Note: There is another option called an EAN. It is similar to a UPC, so throughout this article, I’ll only refer to UPC codes, which are more common. For the purpose of this tutorial, they can be used interchangeably.
The first thing to understand is that both a UPC and an FNSKU are really just a series of characters (numbers and letters) used as a unique identifier for a product. Both can be represented as a simple set of characters, or visually represented as a barcode.
So, let’s take a look at a real example: The Webkinz Sweetheart Pup with Trading Cards
The UPC code for this product is
As I mentioned, this series of numbers can also be represented visually as a barcode so it can be scanned with a barcode reader. This makes it easy for a product to be identified for retail use and related logistics. The barcode for this product is below, and you likely see something similar every day:
For our purposes, an FNSKU code isn’t really any different than a UPC code except that it’s unique to Amazon. This is what an FNSKU code might look like:
So, keep these basic descriptions in mind, but let’s take a step back for a second.
When you create a listing on Amazon for a product that doesn’t already exist in their catalog, they need a way to uniquely identify that product. Since UPC codes are universally accepted in retail, it’s required to have one when you list a product.
Now, it doesn't matter whether you’re listing an existing branded product, or a brand new private label product that you created. Either way, a UPC number is required to create a new listing. For this purpose all you need is the number, not the barcode.
Remember, that’s the difference between:
UPC: 045635434868 (UPC Number)
Note: If you want to sell an item that already exists on Amazon, you won't need to add the UPC code yourself, since the seller who created the original listing will have included it at that time.
Once you’ve create a listing on Amazon, they will assign their own unique identifier, called an FNSKU (Fulfillment Network Stock Keeping Unit). While the UPC code helps Amazon keep track of millions of different products to be used on their site, the FNSKU helps them keep track of inventory for different sellers in their fulfillment centers. So a single product will have a unique UPC code, but if 3 different sellers are offering that same product for sale on Amazon, they will each have their own unique FNSKU so Amazon can keep track of inventory between all these sellers.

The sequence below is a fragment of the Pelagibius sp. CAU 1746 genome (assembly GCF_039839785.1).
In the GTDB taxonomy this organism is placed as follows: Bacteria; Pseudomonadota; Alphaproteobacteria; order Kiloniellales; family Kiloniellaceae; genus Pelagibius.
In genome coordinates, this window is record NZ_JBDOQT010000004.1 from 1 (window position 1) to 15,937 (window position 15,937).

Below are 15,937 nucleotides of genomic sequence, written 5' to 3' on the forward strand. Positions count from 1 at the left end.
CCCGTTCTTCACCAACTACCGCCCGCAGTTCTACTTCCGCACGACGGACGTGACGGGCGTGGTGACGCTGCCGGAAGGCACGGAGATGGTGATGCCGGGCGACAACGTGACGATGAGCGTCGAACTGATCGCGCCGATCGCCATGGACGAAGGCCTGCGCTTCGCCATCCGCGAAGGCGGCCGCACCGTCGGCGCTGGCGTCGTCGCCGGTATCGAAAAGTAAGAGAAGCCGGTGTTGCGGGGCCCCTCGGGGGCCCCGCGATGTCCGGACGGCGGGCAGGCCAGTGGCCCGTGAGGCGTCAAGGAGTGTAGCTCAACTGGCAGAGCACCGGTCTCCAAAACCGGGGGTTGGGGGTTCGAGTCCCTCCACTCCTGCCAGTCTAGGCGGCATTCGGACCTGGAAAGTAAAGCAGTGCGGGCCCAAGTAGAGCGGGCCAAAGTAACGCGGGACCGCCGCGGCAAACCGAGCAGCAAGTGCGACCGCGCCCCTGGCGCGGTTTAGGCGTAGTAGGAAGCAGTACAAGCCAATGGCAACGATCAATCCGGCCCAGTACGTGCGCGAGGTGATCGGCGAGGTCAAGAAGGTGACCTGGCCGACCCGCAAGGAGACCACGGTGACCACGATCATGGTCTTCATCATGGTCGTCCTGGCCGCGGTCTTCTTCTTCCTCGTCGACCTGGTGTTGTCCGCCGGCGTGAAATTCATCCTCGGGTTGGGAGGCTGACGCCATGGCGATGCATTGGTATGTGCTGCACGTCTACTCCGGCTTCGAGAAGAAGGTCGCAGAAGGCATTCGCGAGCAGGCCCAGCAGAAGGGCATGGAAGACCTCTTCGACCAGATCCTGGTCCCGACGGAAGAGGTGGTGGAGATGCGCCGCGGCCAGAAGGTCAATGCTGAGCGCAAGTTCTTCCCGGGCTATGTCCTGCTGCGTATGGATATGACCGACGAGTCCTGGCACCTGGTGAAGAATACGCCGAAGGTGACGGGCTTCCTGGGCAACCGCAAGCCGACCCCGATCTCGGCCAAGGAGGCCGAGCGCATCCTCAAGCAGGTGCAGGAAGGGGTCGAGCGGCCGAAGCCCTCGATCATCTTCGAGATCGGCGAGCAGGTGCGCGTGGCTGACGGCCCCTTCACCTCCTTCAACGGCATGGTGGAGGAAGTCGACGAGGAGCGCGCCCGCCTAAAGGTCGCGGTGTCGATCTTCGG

To put it another way, let’s use the Webkinz Sweetheart Pup with Trading Cards example again. The UPC code for this product is 045635434868, and that won’t ever change. However, if we have three sellers for this product, Amazon will have to keep track of their inventory separately, so they will each be assigned a unique FNSKU code for that particular product.
This is why when you list an item for sale on Amazon, there will be a UPC (unique to the product) and an FNSKU (unique to the seller for that product).
So, now you might be wondering when you need each one and which should be placed on your product. This is actually where the decision of whether or not to use the Stickerless Commingled Inventory option comes in to play, so I’d recommend you read through my wiki article on the subject: Stickerless Commingled vs. Stickered Inventory.
This post is part of the Ultimate Wiki Project